Phi Kappa Tau Timeline
Non-Fraternity Association is founded at Miami University by Taylor Borradaile, Clinton Boyd, Dwight.
Douglass and William Shideler.
First Founders Day Banquet is held.
Non-Fraternity Association approved first Constitution, written by Harvey Brill, Miami ’12.
Name changes to Phrenocon.
Red carnation was adopted as the official flower.
SIDELIGHTS, the forerunner to The Laurel, becomes the official national publication.
First National Convention is held in Athens, Ohio.
Miami chapter withdraws from Phrenocon and adopts the name “Phi Kappa Tau”.
National Phrenocon adopts the name “Phi Kappa Tau” and Miami returns as Alpha chapter.
More than 250 Phi Taus serve in World War I between 1917 and 1918.
First Phi Kappa Tau Central Office opens in Indianapolis, Ind.
Phi Kappa Tau’s 25th anniversary is celebrated as the Silver Jubilee in Oxford, Ohio.
Phi Kappa Tau becomes second national fraternity to build a national headquarters.
The Memorial Headquarters and Alpha Memorial Chapter House is dedicated to the four founding fathers.
John Y. Brown, Sr., Centre ’17, is elected a U.S. representative from Kentucky.
Founder Dwight I. Douglass, Miami ’06, enters Chapter Eternal.
More than 8,000 Phi Taus serve in World War II between 1941 and 1945.
Foundation becomes an Ohio corporation not-for-profit.
P.M. Harrington, Rensselaer ’22, becomes the first Phi Tau to serve the NIC.
Founder Clinton D. Boyd, Miami ’06, enters Chapter Eternal.
Roland Maxwell, Southern California ’22, writes the creed of Phi Kappa Tau.
William E. McVey, Ohio ’15, is elected a U.S. representative from Ohio.
Fred Hall, Southern California ’35, is elected governor of Kansas.
Phi Kappa Tau’s 50th anniversary is celebrated as the Golden Jubilee in Oxford, Ohio.
Jack Anson, Colgate ’47, authors The Golden Jubilee of the Phi Kappa Tau Fraternity.
Founder William H. Shideler, Miami ’06, enters Chapter Eternal.
National President Maxwell retires from office to become the first Phi Kappa Tau chairman of the NIC; receives NIC gold medal.
IMPACT, the forerunner to Leadership Academy, is created.
Leonard F. Chapman, Jr., Florida ’33, was appoint Commandant of the Marine Corps by President Lyndon B. Johnson.
Phi Kappa Tau’s 100th chapter charters as Delta Delta chapter at Bryant College.
Anson was named executive director of the North-American Interfraternity Conference.
The term “associate member” is introduced at National Convention.
Founder Taylor Borradaile, Miami ’06, the last living founder, enters Chapter Eternal at age 92.
Phi Kappa Tau’s 75th anniversary is celebrated as the Diamond Jubilee in Oxford, Ohio.
Phi Tau Circle memorial is dedicated at Miami University.
Ewing T. Boles, Centre ’14, issues the “Boles Challenge,” stating that he will match any gift to the Phi Kappa Tau Foundation up to $1 million. At the time, Boles’ gift was the largest ever made to a fraternity foundation.
Mitch McConnell, Louisville ’61, is elected a U.S. senator from Kentucky.
Boles receives NIC Gold Medal.
Jack Anson, Colgate ’47, receives NIC Gold Medal.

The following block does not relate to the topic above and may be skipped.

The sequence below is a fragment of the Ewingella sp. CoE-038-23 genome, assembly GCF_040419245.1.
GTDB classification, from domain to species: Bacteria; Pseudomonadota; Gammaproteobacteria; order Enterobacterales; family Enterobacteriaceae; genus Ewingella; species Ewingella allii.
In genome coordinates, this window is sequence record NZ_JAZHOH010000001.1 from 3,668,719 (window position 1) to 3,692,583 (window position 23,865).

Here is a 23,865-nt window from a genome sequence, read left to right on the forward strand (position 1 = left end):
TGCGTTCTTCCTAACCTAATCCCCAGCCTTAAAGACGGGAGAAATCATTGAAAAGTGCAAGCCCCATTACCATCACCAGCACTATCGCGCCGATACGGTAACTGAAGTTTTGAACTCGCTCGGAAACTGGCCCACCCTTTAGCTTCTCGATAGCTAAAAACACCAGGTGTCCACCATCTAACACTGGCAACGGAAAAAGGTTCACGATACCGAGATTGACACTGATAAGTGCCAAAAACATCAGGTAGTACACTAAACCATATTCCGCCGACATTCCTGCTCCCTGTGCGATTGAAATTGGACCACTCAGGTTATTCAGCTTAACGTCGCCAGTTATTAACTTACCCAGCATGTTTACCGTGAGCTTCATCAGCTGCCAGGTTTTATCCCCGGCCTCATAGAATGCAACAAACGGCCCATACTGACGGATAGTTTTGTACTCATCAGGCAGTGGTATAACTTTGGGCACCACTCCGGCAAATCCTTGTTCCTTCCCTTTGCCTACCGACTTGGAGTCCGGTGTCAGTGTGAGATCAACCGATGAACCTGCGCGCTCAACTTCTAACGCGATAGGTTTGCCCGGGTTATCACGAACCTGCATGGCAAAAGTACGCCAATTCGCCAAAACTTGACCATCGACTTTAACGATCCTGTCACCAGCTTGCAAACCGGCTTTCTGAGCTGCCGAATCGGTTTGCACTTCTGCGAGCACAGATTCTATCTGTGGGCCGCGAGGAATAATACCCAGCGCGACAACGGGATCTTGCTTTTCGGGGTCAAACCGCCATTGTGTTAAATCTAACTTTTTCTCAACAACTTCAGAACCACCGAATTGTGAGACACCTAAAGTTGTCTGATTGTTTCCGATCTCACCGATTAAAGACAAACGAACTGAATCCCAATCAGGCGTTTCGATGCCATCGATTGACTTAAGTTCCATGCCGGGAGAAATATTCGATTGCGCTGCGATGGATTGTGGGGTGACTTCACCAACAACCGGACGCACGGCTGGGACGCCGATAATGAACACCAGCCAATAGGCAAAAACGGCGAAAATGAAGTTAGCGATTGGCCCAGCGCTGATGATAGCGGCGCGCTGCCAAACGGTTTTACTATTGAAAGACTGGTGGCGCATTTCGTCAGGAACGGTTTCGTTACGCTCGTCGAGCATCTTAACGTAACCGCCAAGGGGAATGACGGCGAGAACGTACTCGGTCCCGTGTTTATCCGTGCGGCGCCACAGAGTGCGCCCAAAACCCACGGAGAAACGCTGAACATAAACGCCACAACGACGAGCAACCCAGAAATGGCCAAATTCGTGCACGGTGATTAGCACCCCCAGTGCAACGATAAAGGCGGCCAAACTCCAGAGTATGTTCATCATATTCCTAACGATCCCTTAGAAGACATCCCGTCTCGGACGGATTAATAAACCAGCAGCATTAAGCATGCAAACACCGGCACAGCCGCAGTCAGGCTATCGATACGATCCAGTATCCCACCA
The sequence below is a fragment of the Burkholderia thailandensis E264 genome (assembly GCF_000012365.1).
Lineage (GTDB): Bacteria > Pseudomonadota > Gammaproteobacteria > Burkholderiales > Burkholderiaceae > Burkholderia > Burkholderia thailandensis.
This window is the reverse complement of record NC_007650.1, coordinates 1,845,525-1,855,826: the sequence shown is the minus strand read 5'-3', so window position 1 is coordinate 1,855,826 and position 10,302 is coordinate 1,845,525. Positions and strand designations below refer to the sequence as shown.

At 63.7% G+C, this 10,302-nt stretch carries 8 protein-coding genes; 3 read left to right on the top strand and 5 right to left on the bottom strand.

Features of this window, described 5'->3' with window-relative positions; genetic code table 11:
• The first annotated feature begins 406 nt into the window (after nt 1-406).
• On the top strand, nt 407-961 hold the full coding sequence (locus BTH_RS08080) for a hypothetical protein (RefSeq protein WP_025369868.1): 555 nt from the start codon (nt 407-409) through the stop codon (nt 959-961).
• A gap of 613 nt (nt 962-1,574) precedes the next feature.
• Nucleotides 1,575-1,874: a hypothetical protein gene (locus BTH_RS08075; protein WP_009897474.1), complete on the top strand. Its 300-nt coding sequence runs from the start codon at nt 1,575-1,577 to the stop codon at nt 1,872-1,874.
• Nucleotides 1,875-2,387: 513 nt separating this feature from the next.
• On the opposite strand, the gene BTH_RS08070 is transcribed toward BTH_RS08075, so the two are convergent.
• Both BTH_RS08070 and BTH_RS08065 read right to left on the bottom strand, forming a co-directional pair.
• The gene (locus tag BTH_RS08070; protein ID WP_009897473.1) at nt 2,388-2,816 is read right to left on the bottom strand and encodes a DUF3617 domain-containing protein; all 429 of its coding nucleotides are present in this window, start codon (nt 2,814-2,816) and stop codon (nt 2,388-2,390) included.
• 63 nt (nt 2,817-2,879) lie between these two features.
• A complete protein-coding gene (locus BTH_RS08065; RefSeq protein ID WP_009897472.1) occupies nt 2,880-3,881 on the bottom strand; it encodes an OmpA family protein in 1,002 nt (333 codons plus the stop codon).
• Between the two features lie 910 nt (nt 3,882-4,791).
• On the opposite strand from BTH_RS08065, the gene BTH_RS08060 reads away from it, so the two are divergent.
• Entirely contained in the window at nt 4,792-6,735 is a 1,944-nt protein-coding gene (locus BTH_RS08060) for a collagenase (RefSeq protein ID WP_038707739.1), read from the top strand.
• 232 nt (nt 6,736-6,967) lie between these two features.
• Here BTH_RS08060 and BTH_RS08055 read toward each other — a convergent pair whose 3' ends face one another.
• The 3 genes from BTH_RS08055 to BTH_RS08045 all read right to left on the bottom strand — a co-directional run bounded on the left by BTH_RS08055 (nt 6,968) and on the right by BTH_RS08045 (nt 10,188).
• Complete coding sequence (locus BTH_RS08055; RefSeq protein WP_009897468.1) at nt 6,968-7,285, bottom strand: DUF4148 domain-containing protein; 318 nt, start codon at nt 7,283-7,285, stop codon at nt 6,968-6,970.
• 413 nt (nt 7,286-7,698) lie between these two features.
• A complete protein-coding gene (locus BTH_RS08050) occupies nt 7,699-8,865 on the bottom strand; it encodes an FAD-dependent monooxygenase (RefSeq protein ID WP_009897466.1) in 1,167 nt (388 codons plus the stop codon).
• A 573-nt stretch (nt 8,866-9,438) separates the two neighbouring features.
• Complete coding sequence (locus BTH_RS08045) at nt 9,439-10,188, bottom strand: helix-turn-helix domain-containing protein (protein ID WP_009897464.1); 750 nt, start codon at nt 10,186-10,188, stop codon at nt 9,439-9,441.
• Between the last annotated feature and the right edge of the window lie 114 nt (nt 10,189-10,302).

First Phi Kappa Tau Leadership Academy is held at Miami University.
First risk management policies are introduced.
Paul Newman, Ohio ’43, opened The Hole in the Wall Gang Camp for children with serious illnesses in Ashford, Conn.
George Voinovich, Ohio ’56, is elected governor of Ohio.
Carl E. Mundy, Jr., Auburn ’55, was appoint Commandant of the Marine Corps by President George H. W. Bush.
Honorary Founder Boles enters Chapter Eternal.
Spencer Bachus, Auburn ’67, is elected a U.S. representative from Alabama.
Astronaut Leroy Chiao, UC Berkeley ’79, becomes first Phi Tau to walk in space.
Phi Kappa Tau adopts the Association of Hole in the Wall Camps (now the SeriousFun Children’s Network) as its national philanthropy,
Charlies Ball, Miami ’82, authors from Old Main to New Century: A History of Phi Kappa Tau,
Voinovich is elected a U.S. senator from Ohio.
Fraternity and Foundation move to the current Ewing T. Boles Executive Offices.
Bill Jenkins, Bowling Green ’57, is elected NIC president.
Phi Kappa Tau Fraternity and Foundation consolidate.
Commitment to Character capital campaign launches.
Bill Jenkins receives NIC gold medal.
John Barrasso, Rensselaer ’71, is elected a U.S. senator from Wyoming.
First Presidents Academy is held in Dayton, Ohio.
Volunteer Certification Program is launched.
Leadership Academy becomes an annual event.
First Volunteer Development Institute is held in Lexington, Ky.
First Phi Kappa Tau Conclave is held in Oxford, Ohio.
First National Community Service Event is held at Roundup River Ranch, a SeriousFun camp in Vail, Colo.
Phi Kappa Tau adopts the USO as a national service partner.
Tommy Reisinger, Kent State ’12, was initiate number 90,000.
Phi Kappa Tau’s 150th chapter charters as Zeta Zeta chapter at Illinois-Springfield.
Phi Kappa Tau and SeriousFun Children’s Network celebrates the 20th Anniversary of its partnership by launching the SeriousFun-A-Thon, a national, campus-based philanthropic event.
Trent Kelly, Ole Miss ’87, is elected a U.S. representative from Mississippi.